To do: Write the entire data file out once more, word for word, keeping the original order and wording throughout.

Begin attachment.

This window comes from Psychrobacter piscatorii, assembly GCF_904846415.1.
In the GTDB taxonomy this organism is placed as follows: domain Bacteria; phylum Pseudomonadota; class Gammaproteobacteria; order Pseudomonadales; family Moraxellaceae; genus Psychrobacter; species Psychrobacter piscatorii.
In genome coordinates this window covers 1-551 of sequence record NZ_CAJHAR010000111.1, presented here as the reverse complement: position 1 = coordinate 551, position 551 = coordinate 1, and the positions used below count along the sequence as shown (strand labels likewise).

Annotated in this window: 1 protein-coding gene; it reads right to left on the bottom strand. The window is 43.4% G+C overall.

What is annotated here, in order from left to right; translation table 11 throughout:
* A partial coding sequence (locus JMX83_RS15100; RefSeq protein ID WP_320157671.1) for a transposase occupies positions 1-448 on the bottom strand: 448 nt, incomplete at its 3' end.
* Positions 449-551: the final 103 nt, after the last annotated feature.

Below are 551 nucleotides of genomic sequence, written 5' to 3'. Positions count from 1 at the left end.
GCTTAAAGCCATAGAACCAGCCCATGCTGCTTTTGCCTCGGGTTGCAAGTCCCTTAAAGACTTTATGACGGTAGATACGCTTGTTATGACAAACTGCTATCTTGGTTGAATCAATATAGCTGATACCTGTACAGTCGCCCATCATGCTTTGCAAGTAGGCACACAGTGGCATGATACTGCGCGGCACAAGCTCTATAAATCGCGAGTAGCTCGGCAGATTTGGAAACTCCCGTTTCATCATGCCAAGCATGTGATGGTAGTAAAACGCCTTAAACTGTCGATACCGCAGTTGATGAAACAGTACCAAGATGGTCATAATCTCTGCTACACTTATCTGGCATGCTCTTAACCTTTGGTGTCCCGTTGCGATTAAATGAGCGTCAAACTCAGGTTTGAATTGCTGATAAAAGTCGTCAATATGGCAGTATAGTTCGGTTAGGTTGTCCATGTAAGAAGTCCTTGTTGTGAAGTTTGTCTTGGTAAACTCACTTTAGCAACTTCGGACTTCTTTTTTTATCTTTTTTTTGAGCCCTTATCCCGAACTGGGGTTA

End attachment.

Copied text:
This window comes from Psychrobacter piscatorii, assembly GCF_904846415.1.
In the GTDB taxonomy this organism is placed as follows: domain Bacteria; phylum Pseudomonadota; class Gammaproteobacteria; order Pseudomonadales; family Moraxellaceae; genus Psychrobacter; species Psychrobacter piscatorii.
In genome coordinates this window covers 1-551 of sequence record NZ_CAJHAR010000111.1, presented here as the reverse complement: position 1 = coordinate 551, position 551 = coordinate 1, and the positions used below count along the sequence as shown (strand labels likewise).

Annotated in this window: 1 protein-coding gene; it reads right to left on the bottom strand. The window is 43.4% G+C overall.

What is annotated here, in order from left to right; translation table 11 throughout:
* A partial coding sequence (locus JMX83_RS15100; RefSeq protein ID WP_320157671.1) for a transposase occupies positions 1-448 on the bottom strand: 448 nt, incomplete at its 3' end.
* Positions 449-551: the final 103 nt, after the last annotated feature.

Below are 551 nucleotides of genomic sequence, written 5' to 3'. Positions count from 1 at the left end.
GCTTAAAGCCATAGAACCAGCCCATGCTGCTTTTGCCTCGGGTTGCAAGTCCCTTAAAGACTTTATGACGGTAGATACGCTTGTTATGACAAACTGCTATCTTGGTTGAATCAATATAGCTGATACCTGTACAGTCGCCCATCATGCTTTGCAAGTAGGCACACAGTGGCATGATACTGCGCGGCACAAGCTCTATAAATCGCGAGTAGCTCGGCAGATTTGGAAACTCCCGTTTCATCATGCCAAGCATGTGATGGTAGTAAAACGCCTTAAACTGTCGATACCGCAGTTGATGAAACAGTACCAAGATGGTCATAATCTCTGCTACACTTATCTGGCATGCTCTTAACCTTTGGTGTCCCGTTGCGATTAAATGAGCGTCAAACTCAGGTTTGAATTGCTGATAAAAGTCGTCAATATGGCAGTATAGTTCGGTTAGGTTGTCCATGTAAGAAGTCCTTGTTGTGAAGTTTGTCTTGGTAAACTCACTTTAGCAACTTCGGACTTCTTTTTTTATCTTTTTTTTGAGCCCTTATCCCGAACTGGGGTTA